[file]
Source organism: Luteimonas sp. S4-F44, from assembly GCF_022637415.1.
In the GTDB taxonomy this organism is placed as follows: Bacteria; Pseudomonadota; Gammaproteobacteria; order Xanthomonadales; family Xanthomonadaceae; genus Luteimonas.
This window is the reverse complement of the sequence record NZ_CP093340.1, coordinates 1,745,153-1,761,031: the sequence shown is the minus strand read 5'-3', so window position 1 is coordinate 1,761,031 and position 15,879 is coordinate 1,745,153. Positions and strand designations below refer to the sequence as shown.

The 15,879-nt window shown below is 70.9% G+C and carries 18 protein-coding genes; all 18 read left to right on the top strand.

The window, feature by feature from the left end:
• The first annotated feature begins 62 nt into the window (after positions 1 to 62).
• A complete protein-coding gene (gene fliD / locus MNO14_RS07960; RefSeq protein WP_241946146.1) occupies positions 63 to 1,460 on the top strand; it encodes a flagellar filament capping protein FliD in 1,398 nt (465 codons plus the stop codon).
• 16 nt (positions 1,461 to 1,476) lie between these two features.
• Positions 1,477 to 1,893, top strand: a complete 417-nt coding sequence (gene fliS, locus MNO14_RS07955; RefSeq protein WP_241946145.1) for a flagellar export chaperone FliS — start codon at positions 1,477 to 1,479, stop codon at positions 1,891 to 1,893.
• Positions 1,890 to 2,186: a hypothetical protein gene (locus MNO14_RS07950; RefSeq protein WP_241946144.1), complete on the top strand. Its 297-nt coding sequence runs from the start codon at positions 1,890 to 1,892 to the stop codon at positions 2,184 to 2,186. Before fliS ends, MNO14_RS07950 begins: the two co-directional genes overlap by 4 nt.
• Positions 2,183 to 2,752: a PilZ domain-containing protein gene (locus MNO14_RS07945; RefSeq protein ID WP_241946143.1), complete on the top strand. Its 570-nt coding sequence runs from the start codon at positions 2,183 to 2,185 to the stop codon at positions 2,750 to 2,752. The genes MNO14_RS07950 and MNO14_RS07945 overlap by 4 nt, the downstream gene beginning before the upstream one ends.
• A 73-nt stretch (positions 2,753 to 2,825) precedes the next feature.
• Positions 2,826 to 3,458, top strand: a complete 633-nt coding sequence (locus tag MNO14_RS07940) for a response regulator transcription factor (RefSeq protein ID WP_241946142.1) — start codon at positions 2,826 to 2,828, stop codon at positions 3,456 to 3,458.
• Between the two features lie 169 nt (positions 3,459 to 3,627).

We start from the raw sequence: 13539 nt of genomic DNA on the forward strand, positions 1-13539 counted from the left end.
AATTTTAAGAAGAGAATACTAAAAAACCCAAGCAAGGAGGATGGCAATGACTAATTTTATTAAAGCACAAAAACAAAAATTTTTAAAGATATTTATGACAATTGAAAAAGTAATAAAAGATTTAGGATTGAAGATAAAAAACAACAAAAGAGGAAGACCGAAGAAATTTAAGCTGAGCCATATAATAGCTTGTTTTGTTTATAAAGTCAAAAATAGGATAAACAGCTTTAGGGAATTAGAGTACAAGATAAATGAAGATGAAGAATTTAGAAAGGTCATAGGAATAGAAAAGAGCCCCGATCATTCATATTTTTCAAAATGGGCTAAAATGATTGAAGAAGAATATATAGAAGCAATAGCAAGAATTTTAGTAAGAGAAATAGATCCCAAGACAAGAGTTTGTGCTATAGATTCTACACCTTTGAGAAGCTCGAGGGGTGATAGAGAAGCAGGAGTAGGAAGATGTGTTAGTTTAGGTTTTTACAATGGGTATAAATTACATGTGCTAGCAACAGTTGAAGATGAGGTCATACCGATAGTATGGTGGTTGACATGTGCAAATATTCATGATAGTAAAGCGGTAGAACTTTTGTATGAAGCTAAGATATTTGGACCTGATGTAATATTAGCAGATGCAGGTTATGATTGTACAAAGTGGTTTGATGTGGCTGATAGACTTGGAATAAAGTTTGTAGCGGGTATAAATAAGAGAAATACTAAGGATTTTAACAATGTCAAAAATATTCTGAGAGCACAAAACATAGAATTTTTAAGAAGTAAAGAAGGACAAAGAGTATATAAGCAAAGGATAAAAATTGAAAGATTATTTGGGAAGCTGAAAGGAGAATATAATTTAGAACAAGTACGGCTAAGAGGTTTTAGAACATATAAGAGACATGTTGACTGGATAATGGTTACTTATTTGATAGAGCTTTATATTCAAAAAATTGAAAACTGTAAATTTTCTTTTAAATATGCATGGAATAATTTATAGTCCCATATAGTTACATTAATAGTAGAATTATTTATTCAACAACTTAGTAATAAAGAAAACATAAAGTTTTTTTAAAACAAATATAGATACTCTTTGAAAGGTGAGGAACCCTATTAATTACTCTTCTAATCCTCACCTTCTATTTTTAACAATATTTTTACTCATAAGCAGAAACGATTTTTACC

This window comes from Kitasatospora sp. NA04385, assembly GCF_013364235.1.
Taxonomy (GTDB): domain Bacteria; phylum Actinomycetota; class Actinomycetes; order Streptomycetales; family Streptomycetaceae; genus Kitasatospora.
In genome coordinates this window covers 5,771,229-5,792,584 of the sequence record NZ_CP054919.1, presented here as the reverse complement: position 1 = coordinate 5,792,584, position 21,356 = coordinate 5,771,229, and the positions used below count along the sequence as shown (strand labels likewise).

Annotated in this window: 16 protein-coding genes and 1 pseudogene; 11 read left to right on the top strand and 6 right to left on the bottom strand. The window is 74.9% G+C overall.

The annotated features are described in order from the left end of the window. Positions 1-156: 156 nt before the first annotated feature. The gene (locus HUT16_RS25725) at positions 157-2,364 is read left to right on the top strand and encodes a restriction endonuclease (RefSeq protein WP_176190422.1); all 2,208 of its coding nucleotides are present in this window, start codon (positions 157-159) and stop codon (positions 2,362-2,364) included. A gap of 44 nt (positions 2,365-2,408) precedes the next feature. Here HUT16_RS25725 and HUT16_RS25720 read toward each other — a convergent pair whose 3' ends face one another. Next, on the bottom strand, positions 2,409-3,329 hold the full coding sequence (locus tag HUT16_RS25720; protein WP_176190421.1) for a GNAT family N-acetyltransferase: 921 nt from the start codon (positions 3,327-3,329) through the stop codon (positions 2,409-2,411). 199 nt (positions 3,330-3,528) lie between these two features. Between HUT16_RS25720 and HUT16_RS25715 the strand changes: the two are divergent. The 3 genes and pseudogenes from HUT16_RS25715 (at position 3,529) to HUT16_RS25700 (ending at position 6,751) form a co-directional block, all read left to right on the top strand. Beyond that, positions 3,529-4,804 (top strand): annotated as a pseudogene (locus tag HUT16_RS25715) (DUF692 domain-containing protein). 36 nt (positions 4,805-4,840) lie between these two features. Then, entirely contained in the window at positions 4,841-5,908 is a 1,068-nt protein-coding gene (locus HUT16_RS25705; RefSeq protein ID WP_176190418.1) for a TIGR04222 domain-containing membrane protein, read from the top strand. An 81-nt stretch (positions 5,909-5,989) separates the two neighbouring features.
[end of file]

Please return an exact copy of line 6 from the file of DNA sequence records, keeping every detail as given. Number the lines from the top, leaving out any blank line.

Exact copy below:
• The first annotated feature begins 62 nt into the window (after positions 1 to 62).